You've seen this ad before. Weight loss program Jenny Craig's spokeswoman, actress Valerie Bertinelli, is hanging out in a gleaming white "lab," surrounded by guys in thick-framed glasses and lab coats. She gleefully announces that people on the Jenny diet lost two times as much weight as those who were on the other big diet program (read: Weight Watchers). She also claims that the results were an outcome of a "major clinical trial run by serious lab geeks." Now, Weight Watchers has lashed back, dragging Jenny to court--alleging that the ad campaign makes "deceptive claims" about its success rate. The complaint was filed in the U.S. District Court for the Southern District of New York, according to AdWeek, and it said in part:
"The trials cited by Jenny Craig (available on its Web site) are, in fact, two separate studies, conducted 10 years apart for entirely different purposes than comparing the efficacy of the Jenny Craig and Weight Watchers weight-loss programs ... The Jenny Craig 'trials' do not relate to WW's current offerings."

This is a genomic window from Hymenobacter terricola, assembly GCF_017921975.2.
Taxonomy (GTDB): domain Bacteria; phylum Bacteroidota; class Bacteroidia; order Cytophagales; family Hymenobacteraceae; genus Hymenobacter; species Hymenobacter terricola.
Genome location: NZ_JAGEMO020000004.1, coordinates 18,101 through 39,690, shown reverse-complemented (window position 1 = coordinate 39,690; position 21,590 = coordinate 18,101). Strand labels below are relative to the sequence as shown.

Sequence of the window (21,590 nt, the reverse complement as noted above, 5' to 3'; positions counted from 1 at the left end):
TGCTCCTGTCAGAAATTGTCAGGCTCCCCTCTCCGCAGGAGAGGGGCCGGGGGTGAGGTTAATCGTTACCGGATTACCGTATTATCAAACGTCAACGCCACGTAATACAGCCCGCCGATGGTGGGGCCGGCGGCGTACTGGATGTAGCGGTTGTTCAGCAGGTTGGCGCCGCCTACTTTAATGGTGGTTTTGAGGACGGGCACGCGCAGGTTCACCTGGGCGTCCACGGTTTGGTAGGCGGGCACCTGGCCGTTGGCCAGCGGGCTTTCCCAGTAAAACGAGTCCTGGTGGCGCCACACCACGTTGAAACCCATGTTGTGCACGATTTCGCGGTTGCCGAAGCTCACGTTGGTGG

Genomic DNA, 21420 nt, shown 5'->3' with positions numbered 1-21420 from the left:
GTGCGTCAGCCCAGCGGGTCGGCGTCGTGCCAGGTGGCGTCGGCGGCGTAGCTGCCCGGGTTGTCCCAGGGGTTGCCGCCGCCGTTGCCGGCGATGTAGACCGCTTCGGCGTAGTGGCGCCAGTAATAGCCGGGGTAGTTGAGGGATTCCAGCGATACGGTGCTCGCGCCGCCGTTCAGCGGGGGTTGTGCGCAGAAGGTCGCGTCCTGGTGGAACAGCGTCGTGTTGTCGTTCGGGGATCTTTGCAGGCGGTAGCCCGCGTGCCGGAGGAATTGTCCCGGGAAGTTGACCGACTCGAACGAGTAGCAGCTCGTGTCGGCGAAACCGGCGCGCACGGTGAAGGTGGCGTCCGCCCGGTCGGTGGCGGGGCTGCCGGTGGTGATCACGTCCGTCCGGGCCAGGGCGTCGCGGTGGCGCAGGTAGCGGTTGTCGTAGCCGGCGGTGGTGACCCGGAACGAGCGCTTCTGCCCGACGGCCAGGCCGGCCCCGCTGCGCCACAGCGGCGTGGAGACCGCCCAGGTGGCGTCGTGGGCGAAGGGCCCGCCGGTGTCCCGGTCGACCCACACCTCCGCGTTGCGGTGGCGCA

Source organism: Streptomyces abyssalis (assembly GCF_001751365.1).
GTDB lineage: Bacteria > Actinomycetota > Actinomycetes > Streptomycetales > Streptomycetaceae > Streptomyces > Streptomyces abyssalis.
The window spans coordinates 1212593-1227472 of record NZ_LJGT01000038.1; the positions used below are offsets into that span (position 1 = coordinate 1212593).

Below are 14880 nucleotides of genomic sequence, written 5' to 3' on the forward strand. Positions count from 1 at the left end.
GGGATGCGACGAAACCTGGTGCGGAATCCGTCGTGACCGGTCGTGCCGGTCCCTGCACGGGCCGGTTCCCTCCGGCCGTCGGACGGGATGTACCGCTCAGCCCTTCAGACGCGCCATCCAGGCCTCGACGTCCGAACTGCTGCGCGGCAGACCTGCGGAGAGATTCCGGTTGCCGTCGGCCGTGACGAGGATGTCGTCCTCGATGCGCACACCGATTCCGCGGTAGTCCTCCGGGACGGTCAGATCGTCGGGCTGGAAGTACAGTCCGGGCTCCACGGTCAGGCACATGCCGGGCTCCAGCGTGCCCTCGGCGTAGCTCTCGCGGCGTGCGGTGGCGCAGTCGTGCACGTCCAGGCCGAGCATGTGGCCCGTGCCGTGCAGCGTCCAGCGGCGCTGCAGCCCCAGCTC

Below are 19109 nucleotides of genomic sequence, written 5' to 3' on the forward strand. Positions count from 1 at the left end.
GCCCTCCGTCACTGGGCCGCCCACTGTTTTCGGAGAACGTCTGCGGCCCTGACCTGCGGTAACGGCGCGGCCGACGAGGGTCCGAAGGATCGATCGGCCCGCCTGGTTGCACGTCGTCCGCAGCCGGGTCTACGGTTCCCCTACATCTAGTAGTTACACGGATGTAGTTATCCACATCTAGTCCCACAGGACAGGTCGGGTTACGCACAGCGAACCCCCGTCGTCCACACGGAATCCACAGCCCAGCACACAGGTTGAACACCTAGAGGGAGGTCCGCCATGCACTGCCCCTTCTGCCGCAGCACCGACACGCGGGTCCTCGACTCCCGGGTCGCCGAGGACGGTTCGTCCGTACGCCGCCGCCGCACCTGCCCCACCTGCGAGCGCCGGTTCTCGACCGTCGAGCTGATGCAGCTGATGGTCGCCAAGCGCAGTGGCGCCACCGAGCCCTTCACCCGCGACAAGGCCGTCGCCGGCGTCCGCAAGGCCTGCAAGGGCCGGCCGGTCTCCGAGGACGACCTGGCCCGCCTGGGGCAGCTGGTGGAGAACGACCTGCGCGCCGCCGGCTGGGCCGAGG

So a New York court has now granted Weight Watchers International a temporary restraining order and has prohibited Jenny Craig from using these comparative claims of superiority in its current ads. In the ad, Bertinelli cheerfully declares, "I love science." We might suggest she say instead, "I love putting a patina of scientific authority on whatever flimsy claim our marketing people are peddling today." Related Content: Discoblog: Fast Food Joints Lie About Calories (Denny’s, We’re Looking at You) Discoblog: Heart-Stopping Cinematic Excitement: Guess How Much Fat Is in Movie Popcorn? 80beats: Diet and Exercise in a Pill: Experimental Anti-Obesity Drug Could "Trick" the Body 80beats: A Victory for the Atkin's Diet? Not so Fast.Video: Jenny Craig